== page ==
• In some embodiments, predetermined pricing configurations specify prices for network access to content provided by one or more third-party servers 152 to the user devices 102. For example, the pricing configurations specify prices associated with respective IP addresses or domain names for the one or more third-party servers 152. Different pricing configurations may exist for specific content sources (e.g., pay-per-view, advertisers), specific content formats (e.g., different file formats; different resolution/quality levels), specific content genres (e.g., games, movies, audiobooks), and specific content-distribution times (e.g., peak hours, off-peak hours). Pricing configurations thus specify data-usage fees that user devices 102 pay to a network operator for viewing, downloading, and/or uploading data. FIG. 2 is a block diagram illustrating an exemplary server system 200 in accordance with some embodiments. In some embodiments, the server system 200 is an example of a social network server system 150. The server system 200 typically includes one or more processing units (processors or cores) 202, one or more network or other communications interfaces 204, memory 206, and one or more communication buses 208 for interconnecting these components. The communication buses 208 optionally include circuitry (sometimes called a chipset) that interconnects and controls communications between system components. The server system 200 optionally includes a user interface (not shown). The user interface, if provided, may include a display device and optionally includes inputs such as a keyboard, mouse, trackpad, and/or input buttons. Alternatively or in addition, the display device includes a touch-sensitive surface, in which case the display is a touch-sensitive display.
  • Memory 206 includes high-speed random access memory, such as DRAM, SRAM, DDR RAM, or other random access solid state memory devices; and may include non-volatile memory, such as one or more magnetic disk storage devices, optical disk storage devices, flash memory devices, or other non-volatile solid state storage devices. Memory 206 may optionally include one or more storage devices remotely located from the processor(s) 202. Memory 206, or alternately the non-volatile memory device(s) within memory 206, includes a non-transitory computer-readable storage medium. In some embodiments, memory 206 or the computer-readable storage medium of memory 206 stores the following programs, modules, and data structures, or a subset or superset thereof:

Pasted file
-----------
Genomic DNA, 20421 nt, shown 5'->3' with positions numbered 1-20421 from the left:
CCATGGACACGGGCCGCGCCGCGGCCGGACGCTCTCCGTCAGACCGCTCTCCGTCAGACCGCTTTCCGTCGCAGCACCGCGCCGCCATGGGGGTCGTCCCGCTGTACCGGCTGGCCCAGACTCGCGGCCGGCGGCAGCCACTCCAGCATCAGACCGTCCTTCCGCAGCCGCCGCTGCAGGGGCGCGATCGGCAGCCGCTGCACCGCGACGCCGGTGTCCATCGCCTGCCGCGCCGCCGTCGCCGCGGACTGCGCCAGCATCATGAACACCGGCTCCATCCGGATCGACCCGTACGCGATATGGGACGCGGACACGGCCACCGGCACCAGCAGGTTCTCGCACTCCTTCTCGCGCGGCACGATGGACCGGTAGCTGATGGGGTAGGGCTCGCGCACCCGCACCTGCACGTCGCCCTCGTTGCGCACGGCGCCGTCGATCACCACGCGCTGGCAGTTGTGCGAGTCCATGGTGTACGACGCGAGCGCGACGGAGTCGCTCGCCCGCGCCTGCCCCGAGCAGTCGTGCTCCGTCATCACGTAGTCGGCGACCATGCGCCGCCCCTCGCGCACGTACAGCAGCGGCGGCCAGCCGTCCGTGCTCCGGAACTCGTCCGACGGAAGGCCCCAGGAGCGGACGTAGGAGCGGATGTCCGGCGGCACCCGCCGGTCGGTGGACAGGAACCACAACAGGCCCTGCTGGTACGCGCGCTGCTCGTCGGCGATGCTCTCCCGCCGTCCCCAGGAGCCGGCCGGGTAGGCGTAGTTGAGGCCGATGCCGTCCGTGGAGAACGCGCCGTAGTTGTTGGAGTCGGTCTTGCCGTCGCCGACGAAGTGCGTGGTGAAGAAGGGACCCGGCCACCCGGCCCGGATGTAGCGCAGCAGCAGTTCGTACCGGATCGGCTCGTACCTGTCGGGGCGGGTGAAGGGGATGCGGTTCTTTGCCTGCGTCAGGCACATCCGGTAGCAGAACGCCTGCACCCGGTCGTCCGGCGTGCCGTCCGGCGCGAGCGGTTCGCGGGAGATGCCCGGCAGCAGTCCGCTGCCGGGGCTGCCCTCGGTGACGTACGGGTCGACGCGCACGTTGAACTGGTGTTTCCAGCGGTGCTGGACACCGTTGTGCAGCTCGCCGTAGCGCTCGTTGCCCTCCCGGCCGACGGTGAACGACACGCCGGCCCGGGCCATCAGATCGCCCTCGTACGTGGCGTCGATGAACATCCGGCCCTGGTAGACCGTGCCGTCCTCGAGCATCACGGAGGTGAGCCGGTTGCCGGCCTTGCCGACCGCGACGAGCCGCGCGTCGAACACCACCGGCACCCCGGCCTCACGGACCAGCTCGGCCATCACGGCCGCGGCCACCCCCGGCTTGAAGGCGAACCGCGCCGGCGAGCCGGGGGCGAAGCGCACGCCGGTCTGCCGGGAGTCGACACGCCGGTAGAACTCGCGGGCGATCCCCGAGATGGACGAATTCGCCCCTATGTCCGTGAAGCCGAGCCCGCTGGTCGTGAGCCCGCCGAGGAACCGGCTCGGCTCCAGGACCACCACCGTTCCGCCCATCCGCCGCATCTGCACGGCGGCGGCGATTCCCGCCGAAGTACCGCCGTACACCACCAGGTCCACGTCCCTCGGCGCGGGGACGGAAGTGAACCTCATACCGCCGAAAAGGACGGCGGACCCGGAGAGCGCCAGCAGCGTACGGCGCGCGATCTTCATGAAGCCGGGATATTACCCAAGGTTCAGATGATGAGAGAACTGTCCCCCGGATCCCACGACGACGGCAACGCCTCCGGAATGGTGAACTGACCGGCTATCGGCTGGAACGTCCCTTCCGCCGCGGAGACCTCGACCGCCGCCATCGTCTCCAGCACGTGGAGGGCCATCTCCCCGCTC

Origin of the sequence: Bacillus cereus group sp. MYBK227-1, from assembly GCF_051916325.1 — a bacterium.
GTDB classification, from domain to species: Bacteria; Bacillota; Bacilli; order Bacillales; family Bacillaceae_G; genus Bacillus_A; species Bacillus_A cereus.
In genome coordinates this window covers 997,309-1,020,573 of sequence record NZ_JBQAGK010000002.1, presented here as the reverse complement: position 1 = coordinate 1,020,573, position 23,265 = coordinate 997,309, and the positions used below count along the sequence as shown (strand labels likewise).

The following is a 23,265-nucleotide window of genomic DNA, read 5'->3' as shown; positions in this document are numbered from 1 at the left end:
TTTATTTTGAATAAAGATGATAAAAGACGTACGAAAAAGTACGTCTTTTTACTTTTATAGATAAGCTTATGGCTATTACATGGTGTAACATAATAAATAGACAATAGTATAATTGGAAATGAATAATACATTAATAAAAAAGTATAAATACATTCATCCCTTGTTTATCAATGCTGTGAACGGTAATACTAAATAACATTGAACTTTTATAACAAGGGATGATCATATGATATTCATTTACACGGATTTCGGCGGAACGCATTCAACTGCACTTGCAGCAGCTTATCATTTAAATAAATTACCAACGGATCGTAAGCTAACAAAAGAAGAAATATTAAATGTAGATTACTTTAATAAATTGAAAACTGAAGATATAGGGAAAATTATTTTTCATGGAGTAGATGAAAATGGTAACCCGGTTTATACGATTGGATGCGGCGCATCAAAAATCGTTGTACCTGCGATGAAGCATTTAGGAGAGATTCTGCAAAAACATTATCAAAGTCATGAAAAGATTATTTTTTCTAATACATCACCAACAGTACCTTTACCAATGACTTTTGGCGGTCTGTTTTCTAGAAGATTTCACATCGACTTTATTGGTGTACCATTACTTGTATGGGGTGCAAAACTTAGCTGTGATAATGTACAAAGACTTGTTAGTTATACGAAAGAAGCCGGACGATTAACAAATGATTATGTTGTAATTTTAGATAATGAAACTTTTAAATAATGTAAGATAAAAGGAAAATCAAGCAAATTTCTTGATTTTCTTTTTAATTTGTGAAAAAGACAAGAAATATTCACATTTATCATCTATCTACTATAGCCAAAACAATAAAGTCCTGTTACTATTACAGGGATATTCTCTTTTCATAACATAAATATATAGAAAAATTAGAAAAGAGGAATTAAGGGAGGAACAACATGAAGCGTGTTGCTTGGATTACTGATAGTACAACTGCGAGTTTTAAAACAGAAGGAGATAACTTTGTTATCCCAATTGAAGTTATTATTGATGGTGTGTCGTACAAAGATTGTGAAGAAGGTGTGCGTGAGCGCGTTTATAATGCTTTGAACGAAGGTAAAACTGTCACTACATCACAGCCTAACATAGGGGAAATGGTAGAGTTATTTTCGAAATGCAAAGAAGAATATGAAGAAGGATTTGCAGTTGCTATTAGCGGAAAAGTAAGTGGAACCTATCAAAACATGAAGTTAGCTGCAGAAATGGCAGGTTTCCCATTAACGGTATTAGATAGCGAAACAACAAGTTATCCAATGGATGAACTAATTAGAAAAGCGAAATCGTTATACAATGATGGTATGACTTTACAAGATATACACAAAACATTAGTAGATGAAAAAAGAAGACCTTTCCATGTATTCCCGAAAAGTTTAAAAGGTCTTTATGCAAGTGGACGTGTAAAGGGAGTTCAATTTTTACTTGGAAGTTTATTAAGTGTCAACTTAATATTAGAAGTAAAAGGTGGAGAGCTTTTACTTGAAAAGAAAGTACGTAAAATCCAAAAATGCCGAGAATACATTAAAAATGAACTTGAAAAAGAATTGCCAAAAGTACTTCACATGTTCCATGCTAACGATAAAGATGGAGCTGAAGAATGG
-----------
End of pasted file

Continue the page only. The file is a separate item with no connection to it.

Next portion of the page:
• an operating system 210 that includes procedures for handling various basic system services and for performing hardware-dependent tasks;
      • a network communication module 212 that is used for connecting server system 200 to other computers (e.g., client devices 102-1 . . . 102-i, and/or third-party servers 152) via the one or more communication network interfaces 204 (wired or wireless) and one or more communication networks 130;
      • an application programming interface (API) module 213 for communicating with one or more mobile network operators;
      • an authentication module 217 for authenticating access to the server system 200 (e.g., to the social network database 214, via the API module 213);
      • a testing module 219 for creating testing plans for testing pricing configurations and/or comparing received test results with a predetermined standard;
      • a reporting module 221 for monitoring and reporting network activity;
      • a social network database 214 for storing data associated with the social networking service, such as:
        • pricing configurations 215, including corresponding IP addresses 222, domain names 224, content sources 226, content formats 227, content genres 228, and/or content distribution times 229;
        • entity information 216, such as user information 218 including profile pictures 238 and other pictures 240;
        • connection information 220; and
        • user content 230; such as posts and advertisements;
        • testing plans 232; and
      • a social network server module 228 for providing social networking services and related features.
  • The social network database 214 stores data associated with the server system 200 in one or more types of databases, such as graph, dimensional, flat, hierarchical, network, object-oriented, relational, and/or XML, databases.